Bethany Embraces Environmental Causes with Earth Week Celebration
BETHANY, W.Va. – Bethany College celebrated Earth Day with a week of events designed to embrace and enhance the college’s natural landscape.
Many of the events were coordinated by Greener Bethany, a student group that began in 2020 with a mission of making the campus eco-friendly. President Ian Nelson, a sophomore environmental science major, said he was pleased with the turnout overall, particularly with COVID-19 and the academic year nearing its end.
“I am especially proud of our work for the campus cleanup, as well as Tuesday’s events such as our convocation with Joan Maloof and our concert and owl walk,” Nelson said. “Ideally, I would like to plan a similar set of events for next year and try to make Earth Week an annual thing.”
On Sunday, Bethany College students, faculty, and staff, and members of Bethany Memorial Church came together to plant several trees, near the church, Cochran Hall, Pendleton Heights, and the Old Meeting House.
Friday’s installment of Feel Good Fridays, sponsored by the President’s Office, took an environment approach as well, offering students dirt dessert and the opportunity to plant and take flowers, fruits, or vegetables.
On Thursday, members of Greener Bethany and TriBeta, the biology honor society, braved the chilly temperatures to plant irises at the Buckelew Trailhead. Students were also invited to plant and take ferns.
The Buckelew Trail is named after Dr. Albert “Jay” Buckelew, a professor emeritus of biology. The path is the newest in the Bethany College Trail System, which takes hikers through the Parkinson Forest on campus.
In 2019, Parkinson Forest was added to the Old Growth Forest Network, which aims to identify and protect one forest in each of the U.S. counties where forests could grow and relies on volunteers to nominate the forests.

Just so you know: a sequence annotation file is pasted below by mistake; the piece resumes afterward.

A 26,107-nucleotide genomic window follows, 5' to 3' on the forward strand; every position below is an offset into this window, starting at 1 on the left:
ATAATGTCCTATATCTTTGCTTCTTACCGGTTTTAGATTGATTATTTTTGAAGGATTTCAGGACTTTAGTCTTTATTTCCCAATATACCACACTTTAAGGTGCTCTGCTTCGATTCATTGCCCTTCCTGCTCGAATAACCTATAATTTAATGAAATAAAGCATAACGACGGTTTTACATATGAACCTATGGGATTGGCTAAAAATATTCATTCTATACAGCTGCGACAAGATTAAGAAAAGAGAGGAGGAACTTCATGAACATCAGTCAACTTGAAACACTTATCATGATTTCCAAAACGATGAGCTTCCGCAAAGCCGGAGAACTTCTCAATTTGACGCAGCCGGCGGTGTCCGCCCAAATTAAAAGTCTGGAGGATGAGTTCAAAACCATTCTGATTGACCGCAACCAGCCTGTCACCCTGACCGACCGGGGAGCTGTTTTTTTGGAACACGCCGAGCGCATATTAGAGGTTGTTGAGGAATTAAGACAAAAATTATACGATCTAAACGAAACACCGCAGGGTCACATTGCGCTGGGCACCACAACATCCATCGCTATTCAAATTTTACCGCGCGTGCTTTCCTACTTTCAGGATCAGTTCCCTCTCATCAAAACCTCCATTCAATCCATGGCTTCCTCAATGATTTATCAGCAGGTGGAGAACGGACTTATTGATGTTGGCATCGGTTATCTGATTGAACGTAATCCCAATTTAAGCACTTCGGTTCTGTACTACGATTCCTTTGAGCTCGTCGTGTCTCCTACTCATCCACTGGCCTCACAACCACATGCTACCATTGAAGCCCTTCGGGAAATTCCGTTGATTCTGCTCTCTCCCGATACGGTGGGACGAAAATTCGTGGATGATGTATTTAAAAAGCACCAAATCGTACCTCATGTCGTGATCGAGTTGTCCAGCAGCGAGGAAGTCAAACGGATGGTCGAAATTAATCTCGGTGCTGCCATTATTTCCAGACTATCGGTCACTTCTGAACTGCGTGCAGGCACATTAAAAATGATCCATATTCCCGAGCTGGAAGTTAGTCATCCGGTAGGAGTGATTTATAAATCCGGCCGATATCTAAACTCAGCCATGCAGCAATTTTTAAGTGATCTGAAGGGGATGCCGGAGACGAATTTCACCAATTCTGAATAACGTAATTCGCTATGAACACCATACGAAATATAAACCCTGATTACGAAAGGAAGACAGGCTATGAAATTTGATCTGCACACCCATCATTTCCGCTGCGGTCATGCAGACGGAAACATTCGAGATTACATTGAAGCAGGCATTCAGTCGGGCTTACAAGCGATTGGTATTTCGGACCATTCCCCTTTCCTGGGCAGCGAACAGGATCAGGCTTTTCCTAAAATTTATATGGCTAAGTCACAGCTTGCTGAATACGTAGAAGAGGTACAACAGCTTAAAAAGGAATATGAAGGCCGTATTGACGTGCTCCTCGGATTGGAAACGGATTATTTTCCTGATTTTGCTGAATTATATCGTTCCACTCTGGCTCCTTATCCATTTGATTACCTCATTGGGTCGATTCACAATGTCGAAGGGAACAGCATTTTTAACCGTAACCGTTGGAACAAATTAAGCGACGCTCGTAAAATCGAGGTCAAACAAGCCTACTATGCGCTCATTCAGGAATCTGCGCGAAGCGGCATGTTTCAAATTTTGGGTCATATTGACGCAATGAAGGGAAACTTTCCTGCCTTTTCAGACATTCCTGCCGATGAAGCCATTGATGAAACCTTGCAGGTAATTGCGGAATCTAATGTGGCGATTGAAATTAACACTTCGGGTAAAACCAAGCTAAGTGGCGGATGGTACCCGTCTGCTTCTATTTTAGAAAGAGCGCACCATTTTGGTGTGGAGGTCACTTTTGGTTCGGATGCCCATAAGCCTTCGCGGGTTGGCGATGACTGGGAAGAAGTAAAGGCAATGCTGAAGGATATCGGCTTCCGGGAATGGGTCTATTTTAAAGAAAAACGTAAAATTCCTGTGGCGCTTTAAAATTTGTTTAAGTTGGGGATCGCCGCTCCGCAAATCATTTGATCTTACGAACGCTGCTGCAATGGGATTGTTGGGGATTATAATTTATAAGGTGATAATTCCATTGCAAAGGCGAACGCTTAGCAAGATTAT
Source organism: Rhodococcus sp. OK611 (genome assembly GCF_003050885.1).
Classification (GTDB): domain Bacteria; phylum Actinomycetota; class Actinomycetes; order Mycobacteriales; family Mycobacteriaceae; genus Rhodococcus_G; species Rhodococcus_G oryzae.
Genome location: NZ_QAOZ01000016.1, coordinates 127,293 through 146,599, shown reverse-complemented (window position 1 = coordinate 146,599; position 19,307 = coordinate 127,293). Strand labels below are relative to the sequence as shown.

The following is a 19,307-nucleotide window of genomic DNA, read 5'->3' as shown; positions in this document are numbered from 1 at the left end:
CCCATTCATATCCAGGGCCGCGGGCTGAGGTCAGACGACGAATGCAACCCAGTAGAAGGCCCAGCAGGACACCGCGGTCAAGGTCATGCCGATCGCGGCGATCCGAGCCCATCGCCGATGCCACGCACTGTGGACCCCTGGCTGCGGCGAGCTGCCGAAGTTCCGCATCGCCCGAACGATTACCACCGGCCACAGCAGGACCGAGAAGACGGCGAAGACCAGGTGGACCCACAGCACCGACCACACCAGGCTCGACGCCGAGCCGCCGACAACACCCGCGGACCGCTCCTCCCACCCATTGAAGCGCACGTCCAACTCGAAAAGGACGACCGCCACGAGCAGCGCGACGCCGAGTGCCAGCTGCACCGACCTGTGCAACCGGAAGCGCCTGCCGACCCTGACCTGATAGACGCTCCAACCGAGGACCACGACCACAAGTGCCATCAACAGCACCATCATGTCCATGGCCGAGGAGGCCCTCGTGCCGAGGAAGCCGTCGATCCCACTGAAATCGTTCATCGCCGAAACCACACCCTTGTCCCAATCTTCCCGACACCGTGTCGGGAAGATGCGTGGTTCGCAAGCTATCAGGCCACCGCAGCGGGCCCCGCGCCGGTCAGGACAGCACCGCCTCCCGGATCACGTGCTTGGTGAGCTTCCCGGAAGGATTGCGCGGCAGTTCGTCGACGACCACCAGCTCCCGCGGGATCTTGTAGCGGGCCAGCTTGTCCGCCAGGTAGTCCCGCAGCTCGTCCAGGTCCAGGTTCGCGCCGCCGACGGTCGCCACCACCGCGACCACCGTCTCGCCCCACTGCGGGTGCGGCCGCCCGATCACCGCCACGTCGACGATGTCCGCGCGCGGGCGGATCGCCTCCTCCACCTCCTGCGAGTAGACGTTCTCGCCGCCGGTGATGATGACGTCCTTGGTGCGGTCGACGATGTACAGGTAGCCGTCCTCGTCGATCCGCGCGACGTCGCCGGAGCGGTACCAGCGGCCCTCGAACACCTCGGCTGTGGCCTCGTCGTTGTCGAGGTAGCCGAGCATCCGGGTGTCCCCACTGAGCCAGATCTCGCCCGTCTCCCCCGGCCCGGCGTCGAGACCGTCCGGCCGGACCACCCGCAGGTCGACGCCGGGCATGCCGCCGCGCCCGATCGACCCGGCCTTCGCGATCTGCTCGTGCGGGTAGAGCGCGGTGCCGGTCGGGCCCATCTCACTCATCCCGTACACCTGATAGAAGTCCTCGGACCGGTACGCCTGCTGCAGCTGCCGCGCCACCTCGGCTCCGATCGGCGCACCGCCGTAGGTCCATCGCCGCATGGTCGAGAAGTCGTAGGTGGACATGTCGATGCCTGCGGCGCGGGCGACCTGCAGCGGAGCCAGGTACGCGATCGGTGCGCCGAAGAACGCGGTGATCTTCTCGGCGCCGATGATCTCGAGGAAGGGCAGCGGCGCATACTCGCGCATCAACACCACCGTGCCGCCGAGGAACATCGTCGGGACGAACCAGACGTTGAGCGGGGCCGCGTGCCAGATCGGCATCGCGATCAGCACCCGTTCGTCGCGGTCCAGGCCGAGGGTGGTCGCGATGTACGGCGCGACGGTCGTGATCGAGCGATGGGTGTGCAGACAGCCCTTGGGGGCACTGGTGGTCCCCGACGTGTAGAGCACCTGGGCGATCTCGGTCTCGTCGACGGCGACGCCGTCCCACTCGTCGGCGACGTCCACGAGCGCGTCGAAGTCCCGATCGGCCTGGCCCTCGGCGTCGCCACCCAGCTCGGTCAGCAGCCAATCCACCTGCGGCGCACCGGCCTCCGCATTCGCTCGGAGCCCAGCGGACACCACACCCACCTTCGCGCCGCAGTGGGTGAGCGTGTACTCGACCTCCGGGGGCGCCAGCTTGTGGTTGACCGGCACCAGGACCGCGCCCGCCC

The Old-Growth Forest Network includes more than 116 forests in 24 states. Parkinson Forest was the first site in West Virginia’s Northern Panhandle to be listed.
On April 20, Dr. Joan Maloof, the founder of the network, spoke via Zoom of the importance of protecting forests. In August, her latest book, “Treepedia: A Brief Compendium of Arboreal Love,” will be released by Princeton University Press.
Later that day, Harald and the Hott Pockets performed at Bethany’s Outdoor Classroom, while Travis Straub, associate professor of English, led a nature writing exercise. Then, Dr. Bill Hicks, professor of biology, led a group on an owl walk to see a pair of barred owls.
The week kicked off April 18 with a campus cleanup that drew about 40 students who filled dozens of bags with recyclables and trash.
The Black Student Union and Greener Bethany presented an Environmental Justice Night moderated by Dr. Tahirah Walker, Bethany’s director of diversity, equity, and inclusion. The students will plant a magnolia tree near Richardson Hall.
“We wanted to plant a tree in honor of environmental effort improvements by current black students and by black alumni,” said Bethany senior Celesté Marchbanks said. “We have to realize as a community that environmental change doesn’t occur by just a few doing the work, it has to be everyone contributing in unity and that is simply what this tree aims to do.”
Several students also responded to a call for environmental-themed art, submitting photographs and sketches on display in the back of the cafeteria.
Hailee Vizyak won first prize for her photograph “Wildflower Garden,” and Dorcas Raber’s photograph “Blossoms” and Kat Hulver’s drawing “Flora” were runners-up.
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Bethany College, founded in 1840, is the oldest private college in West Virginia. The Bethany experience focuses on academic excellence in the area of liberal arts and prepares students for a lifetime of work and a life of significance.Back to News